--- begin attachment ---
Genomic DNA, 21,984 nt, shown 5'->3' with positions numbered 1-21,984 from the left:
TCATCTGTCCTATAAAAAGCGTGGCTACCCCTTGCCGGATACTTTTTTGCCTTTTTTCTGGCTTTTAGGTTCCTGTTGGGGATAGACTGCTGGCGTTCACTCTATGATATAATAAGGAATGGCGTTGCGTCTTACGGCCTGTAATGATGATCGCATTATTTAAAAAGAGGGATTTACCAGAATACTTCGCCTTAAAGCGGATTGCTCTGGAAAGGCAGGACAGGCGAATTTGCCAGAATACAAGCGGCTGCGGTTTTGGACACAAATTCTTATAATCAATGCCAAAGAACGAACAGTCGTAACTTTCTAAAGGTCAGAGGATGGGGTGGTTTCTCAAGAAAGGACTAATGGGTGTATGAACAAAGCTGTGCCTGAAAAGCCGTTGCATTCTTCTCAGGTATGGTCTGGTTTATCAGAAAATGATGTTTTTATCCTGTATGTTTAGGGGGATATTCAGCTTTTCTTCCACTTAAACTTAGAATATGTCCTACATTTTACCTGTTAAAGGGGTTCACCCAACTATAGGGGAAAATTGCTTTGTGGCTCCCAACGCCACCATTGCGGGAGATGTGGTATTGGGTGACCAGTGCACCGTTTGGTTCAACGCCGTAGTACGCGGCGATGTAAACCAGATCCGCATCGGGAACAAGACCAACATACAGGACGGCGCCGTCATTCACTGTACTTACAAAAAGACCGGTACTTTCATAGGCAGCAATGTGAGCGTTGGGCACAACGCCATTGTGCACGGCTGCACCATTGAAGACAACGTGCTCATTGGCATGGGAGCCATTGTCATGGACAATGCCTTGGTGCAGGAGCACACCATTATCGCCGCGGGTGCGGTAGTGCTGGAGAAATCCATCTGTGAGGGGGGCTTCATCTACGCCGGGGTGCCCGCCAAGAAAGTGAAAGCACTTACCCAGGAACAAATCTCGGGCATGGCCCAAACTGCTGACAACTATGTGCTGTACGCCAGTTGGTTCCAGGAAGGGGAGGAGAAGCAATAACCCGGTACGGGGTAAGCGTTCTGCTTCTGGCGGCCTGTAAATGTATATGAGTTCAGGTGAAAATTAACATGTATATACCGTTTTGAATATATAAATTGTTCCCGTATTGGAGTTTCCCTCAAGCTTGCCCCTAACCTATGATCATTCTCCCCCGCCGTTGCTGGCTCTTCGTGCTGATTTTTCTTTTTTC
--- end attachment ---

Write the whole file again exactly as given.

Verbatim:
Genomic DNA, 21,984 nt, shown 5'->3' with positions numbered 1-21,984 from the left:
TCATCTGTCCTATAAAAAGCGTGGCTACCCCTTGCCGGATACTTTTTTGCCTTTTTTCTGGCTTTTAGGTTCCTGTTGGGGATAGACTGCTGGCGTTCACTCTATGATATAATAAGGAATGGCGTTGCGTCTTACGGCCTGTAATGATGATCGCATTATTTAAAAAGAGGGATTTACCAGAATACTTCGCCTTAAAGCGGATTGCTCTGGAAAGGCAGGACAGGCGAATTTGCCAGAATACAAGCGGCTGCGGTTTTGGACACAAATTCTTATAATCAATGCCAAAGAACGAACAGTCGTAACTTTCTAAAGGTCAGAGGATGGGGTGGTTTCTCAAGAAAGGACTAATGGGTGTATGAACAAAGCTGTGCCTGAAAAGCCGTTGCATTCTTCTCAGGTATGGTCTGGTTTATCAGAAAATGATGTTTTTATCCTGTATGTTTAGGGGGATATTCAGCTTTTCTTCCACTTAAACTTAGAATATGTCCTACATTTTACCTGTTAAAGGGGTTCACCCAACTATAGGGGAAAATTGCTTTGTGGCTCCCAACGCCACCATTGCGGGAGATGTGGTATTGGGTGACCAGTGCACCGTTTGGTTCAACGCCGTAGTACGCGGCGATGTAAACCAGATCCGCATCGGGAACAAGACCAACATACAGGACGGCGCCGTCATTCACTGTACTTACAAAAAGACCGGTACTTTCATAGGCAGCAATGTGAGCGTTGGGCACAACGCCATTGTGCACGGCTGCACCATTGAAGACAACGTGCTCATTGGCATGGGAGCCATTGTCATGGACAATGCCTTGGTGCAGGAGCACACCATTATCGCCGCGGGTGCGGTAGTGCTGGAGAAATCCATCTGTGAGGGGGGCTTCATCTACGCCGGGGTGCCCGCCAAGAAAGTGAAAGCACTTACCCAGGAACAAATCTCGGGCATGGCCCAAACTGCTGACAACTATGTGCTGTACGCCAGTTGGTTCCAGGAAGGGGAGGAGAAGCAATAACCCGGTACGGGGTAAGCGTTCTGCTTCTGGCGGCCTGTAAATGTATATGAGTTCAGGTGAAAATTAACATGTATATACCGTTTTGAATATATAAATTGTTCCCGTATTGGAGTTTCCCTCAAGCTTGCCCCTAACCTATGATCATTCTCCCCCGCCGTTGCTGGCTCTTCGTGCTGATTTTTCTTTTTTC